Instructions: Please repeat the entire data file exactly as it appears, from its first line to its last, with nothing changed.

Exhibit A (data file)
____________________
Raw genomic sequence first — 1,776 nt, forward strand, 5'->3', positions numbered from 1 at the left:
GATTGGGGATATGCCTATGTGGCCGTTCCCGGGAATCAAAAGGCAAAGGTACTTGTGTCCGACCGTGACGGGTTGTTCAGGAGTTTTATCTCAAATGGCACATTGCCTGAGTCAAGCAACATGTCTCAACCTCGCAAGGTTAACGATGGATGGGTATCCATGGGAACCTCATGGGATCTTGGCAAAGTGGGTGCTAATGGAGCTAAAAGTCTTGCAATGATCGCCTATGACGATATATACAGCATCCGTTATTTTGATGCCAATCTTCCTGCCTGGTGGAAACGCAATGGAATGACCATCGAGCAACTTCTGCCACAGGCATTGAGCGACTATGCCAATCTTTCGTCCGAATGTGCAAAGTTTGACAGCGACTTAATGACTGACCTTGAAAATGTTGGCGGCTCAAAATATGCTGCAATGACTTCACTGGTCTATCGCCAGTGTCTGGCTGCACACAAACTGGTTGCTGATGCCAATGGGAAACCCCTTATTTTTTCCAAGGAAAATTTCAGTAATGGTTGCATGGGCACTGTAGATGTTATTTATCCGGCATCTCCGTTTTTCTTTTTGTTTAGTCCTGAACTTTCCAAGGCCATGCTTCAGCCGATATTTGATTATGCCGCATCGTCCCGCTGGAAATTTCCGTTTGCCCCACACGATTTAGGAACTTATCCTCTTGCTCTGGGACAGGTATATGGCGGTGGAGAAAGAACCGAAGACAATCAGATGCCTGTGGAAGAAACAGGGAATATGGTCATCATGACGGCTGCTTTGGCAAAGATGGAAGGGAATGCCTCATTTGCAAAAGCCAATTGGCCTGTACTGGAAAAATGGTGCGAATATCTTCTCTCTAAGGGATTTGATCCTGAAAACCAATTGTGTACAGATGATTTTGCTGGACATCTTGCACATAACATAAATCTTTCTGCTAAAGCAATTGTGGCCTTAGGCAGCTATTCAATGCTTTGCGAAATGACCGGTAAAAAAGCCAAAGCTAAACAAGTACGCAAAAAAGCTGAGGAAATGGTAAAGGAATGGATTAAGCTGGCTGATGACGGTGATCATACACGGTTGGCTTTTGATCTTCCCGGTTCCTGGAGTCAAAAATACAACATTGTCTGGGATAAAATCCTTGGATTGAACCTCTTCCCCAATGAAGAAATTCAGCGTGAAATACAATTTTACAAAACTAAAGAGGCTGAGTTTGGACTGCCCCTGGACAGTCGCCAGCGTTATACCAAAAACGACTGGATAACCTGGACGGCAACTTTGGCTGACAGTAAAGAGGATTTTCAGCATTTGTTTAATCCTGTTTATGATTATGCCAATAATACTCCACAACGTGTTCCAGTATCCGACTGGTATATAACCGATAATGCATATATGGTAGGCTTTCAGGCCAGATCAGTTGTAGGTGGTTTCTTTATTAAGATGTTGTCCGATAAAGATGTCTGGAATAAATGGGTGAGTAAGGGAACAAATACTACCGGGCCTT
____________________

Raw genomic sequence first — 1,776 nt, forward strand, 5'->3', positions numbered from 1 at the left:
GATTGGGGATATGCCTATGTGGCCGTTCCCGGGAATCAAAAGGCAAAGGTACTTGTGTCCGACCGTGACGGGTTGTTCAGGAGTTTTATCTCAAATGGCACATTGCCTGAGTCAAGCAACATGTCTCAACCTCGCAAGGTTAACGATGGATGGGTATCCATGGGAACCTCATGGGATCTTGGCAAAGTGGGTGCTAATGGAGCTAAAAGTCTTGCAATGATCGCCTATGACGATATATACAGCATCCGTTATTTTGATGCCAATCTTCCTGCCTGGTGGAAACGCAATGGAATGACCATCGAGCAACTTCTGCCACAGGCATTGAGCGACTATGCCAATCTTTCGTCCGAATGTGCAAAGTTTGACAGCGACTTAATGACTGACCTTGAAAATGTTGGCGGCTCAAAATATGCTGCAATGACTTCACTGGTCTATCGCCAGTGTCTGGCTGCACACAAACTGGTTGCTGATGCCAATGGGAAACCCCTTATTTTTTCCAAGGAAAATTTCAGTAATGGTTGCATGGGCACTGTAGATGTTATTTATCCGGCATCTCCGTTTTTCTTTTTGTTTAGTCCTGAACTTTCCAAGGCCATGCTTCAGCCGATATTTGATTATGCCGCATCGTCCCGCTGGAAATTTCCGTTTGCCCCACACGATTTAGGAACTTATCCTCTTGCTCTGGGACAGGTATATGGCGGTGGAGAAAGAACCGAAGACAATCAGATGCCTGTGGAAGAAACAGGGAATATGGTCATCATGACGGCTGCTTTGGCAAAGATGGAAGGGAATGCCTCATTTGCAAAAGCCAATTGGCCTGTACTGGAAAAATGGTGCGAATATCTTCTCTCTAAGGGATTTGATCCTGAAAACCAATTGTGTACAGATGATTTTGCTGGACATCTTGCACATAACATAAATCTTTCTGCTAAAGCAATTGTGGCCTTAGGCAGCTATTCAATGCTTTGCGAAATGACCGGTAAAAAAGCCAAAGCTAAACAAGTACGCAAAAAAGCTGAGGAAATGGTAAAGGAATGGATTAAGCTGGCTGATGACGGTGATCATACACGGTTGGCTTTTGATCTTCCCGGTTCCTGGAGTCAAAAATACAACATTGTCTGGGATAAAATCCTTGGATTGAACCTCTTCCCCAATGAAGAAATTCAGCGTGAAATACAATTTTACAAAACTAAAGAGGCTGAGTTTGGACTGCCCCTGGACAGTCGCCAGCGTTATACCAAAAACGACTGGATAACCTGGACGGCAACTTTGGCTGACAGTAAAGAGGATTTTCAGCATTTGTTTAATCCTGTTTATGATTATGCCAATAATACTCCACAACGTGTTCCAGTATCCGACTGGTATATAACCGATAATGCATATATGGTAGGCTTTCAGGCCAGATCAGTTGTAGGTGGTTTCTTTATTAAGATGTTGTCCGATAAAGATGTCTGGAATAAATGGGTGAGTAAGGGAACAAATACTACCGGGCCTT